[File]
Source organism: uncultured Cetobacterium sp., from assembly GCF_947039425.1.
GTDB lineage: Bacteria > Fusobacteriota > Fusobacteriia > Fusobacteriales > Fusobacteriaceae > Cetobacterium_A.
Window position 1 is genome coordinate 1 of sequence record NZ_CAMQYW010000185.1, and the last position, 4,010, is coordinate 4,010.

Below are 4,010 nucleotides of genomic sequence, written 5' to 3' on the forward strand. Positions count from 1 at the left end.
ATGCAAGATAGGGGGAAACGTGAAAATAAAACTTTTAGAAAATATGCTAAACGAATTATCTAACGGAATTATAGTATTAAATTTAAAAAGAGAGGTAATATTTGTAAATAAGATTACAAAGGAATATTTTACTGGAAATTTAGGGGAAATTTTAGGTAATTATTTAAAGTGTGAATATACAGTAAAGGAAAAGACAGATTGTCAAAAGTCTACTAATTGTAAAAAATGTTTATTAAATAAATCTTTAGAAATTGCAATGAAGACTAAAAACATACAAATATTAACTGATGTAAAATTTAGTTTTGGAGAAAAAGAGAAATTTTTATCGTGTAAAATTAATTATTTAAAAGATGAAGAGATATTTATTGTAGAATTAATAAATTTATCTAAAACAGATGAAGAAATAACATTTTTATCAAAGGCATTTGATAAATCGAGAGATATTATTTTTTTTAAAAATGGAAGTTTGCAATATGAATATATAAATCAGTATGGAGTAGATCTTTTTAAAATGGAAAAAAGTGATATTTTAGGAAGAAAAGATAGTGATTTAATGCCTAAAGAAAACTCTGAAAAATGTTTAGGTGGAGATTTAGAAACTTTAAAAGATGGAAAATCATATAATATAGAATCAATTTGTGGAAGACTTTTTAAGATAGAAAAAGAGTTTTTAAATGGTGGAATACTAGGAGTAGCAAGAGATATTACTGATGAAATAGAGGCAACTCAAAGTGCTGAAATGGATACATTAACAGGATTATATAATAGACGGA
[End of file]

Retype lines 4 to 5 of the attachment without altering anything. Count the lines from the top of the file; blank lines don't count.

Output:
Below are 4,010 nucleotides of genomic sequence, written 5' to 3' on the forward strand. Positions count from 1 at the left end.
ATGCAAGATAGGGGGAAACGTGAAAATAAAACTTTTAGAAAATATGCTAAACGAATTATCTAACGGAATTATAGTATTAAATTTAAAAAGAGAGGTAATATTTGTAAATAAGATTACAAAGGAATATTTTACTGGAAATTTAGGGGAAATTTTAGGTAATTATTTAAAGTGTGAATATACAGTAAAGGAAAAGACAGATTGTCAAAAGTCTACTAATTGTAAAAAATGTTTATTAAATAAATCTTTAGAAATTGCAATGAAGACTAAAAACATACAAATATTAACTGATGTAAAATTTAGTTTTGGAGAAAAAGAGAAATTTTTATCGTGTAAAATTAATTATTTAAAAGATGAAGAGATATTTATTGTAGAATTAATAAATTTATCTAAAACAGATGAAGAAATAACATTTTTATCAAAGGCATTTGATAAATCGAGAGATATTATTTTTTTTAAAAATGGAAGTTTGCAATATGAATATATAAATCAGTATGGAGTAGATCTTTTTAAAATGGAAAAAAGTGATATTTTAGGAAGAAAAGATAGTGATTTAATGCCTAAAGAAAACTCTGAAAAATGTTTAGGTGGAGATTTAGAAACTTTAAAAGATGGAAAATCATATAATATAGAATCAATTTGTGGAAGACTTTTTAAGATAGAAAAAGAGTTTTTAAATGGTGGAATACTAGGAGTAGCAAGAGATATTACTGATGAAATAGAGGCAACTCAAAGTGCTGAAATGGATACATTAACAGGATTATATAATAGACGGA